Colorectal cancer affecting India`s fight against cancer
New Delhi: India`s fight against cancer becomes tougher with more incidences of colorectal cancer (CRC) coming up, say doctors in the national capital.
"Commonly known as bowel cancer, this form of cancer malignant cells grow in the tissues of the colon or rectum leading to formation of tumors," Dinesh Chandra Doval of Rajiv Gandhi Cancer Institute and Research Centre told IANS.
According to Doval, colorectal cancer usually occurs in people above the age of 50 years. Symptoms include blood in stool, changing bowel habits such as constipation, weight loss and fatigue.
"Though there are hereditary reasons for its occurrence, in India due to poor dietary habits and population becoming older, number of patients of colorectal cancer is increasing," Doval said talking to IANS on the sidelines of an educative programme organised by European Society for Medical Oncology (ESMO) in partnership with Sir Ganga Ram Hospital and Rajiv Gandhi Cancer Institute & Research Centre.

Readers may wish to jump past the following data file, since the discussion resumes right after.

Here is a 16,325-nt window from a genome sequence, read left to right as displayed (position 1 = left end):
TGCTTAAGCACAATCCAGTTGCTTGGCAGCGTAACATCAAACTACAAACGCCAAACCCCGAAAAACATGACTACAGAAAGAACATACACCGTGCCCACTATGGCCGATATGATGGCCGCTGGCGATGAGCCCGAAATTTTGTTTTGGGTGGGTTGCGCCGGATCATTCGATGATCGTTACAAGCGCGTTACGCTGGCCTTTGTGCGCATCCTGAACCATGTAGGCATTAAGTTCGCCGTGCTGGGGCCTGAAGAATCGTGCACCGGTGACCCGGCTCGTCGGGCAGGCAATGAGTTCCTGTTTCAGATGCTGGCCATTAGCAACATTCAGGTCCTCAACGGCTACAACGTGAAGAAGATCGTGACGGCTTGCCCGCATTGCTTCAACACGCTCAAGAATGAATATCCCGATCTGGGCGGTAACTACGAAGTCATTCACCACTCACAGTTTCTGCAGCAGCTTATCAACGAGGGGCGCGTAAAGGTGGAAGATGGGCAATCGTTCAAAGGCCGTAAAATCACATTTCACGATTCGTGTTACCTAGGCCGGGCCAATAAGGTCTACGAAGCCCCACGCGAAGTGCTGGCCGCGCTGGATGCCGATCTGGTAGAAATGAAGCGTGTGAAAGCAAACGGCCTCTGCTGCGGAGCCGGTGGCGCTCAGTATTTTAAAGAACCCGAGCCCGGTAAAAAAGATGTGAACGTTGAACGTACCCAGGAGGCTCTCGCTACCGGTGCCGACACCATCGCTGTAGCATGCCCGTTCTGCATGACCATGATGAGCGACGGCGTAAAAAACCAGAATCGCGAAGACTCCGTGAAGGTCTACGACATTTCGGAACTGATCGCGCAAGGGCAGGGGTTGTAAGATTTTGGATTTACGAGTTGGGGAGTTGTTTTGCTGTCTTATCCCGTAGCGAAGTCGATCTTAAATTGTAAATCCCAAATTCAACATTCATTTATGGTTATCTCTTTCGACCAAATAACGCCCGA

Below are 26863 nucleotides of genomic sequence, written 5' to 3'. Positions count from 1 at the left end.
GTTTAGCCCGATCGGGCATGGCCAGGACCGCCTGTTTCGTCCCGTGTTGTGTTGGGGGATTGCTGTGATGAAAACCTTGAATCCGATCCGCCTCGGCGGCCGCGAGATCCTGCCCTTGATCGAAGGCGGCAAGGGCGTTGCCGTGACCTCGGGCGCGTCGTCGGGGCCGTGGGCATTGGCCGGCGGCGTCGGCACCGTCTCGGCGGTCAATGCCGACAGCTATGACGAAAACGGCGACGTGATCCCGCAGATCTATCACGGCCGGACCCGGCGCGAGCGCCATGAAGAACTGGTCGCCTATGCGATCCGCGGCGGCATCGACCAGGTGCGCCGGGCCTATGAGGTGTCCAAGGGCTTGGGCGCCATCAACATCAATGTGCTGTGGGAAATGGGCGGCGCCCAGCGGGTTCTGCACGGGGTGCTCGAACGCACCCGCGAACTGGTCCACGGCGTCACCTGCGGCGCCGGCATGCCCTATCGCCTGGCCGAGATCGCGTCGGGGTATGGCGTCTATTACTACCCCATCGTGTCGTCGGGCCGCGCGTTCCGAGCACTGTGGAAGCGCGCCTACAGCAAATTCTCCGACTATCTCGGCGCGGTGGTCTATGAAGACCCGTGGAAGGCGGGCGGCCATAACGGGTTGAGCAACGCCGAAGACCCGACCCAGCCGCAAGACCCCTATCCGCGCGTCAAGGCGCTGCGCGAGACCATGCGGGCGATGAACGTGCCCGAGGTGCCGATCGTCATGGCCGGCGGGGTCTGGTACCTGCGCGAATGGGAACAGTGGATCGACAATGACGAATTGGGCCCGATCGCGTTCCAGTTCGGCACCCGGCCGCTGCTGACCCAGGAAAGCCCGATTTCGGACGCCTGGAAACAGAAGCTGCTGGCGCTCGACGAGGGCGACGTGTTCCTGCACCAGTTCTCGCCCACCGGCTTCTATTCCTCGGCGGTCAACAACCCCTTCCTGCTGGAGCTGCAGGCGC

"At early stage, CRC is curable through surgery, but at advanced stages it cannot be completely treated as it spreads to other organs as well, like liver," he elaborated.
The Rajiv Gandhi Cancer Institute & Research Centre acknowledged colorectal cancer as sixth most prevalent cancer in India.
Professor Eric Van Cutsem, head of the Digestive Oncology Department, University Hospital Gasthuisberg, Leuven, Belgium, who was in the national capital to participate in the conference, said a multi-disciplinary approach is needed for treating this disease.
"Through a multi-disciplinary approach comprising of surgery, chemotherapy and radiotherapy we can try to make patients live as long as possible," said Cutsem.
Last year, the Rajiv Gandhi Hospital diagnosed about 400 cases of colorectal cancer, of which 50 percent were in the advance stage.
"The more problematic aspect with this cancer is that due to low levels of awareness, about 40-50 percent cases are detected after they have reached the advanced stages," added Doval.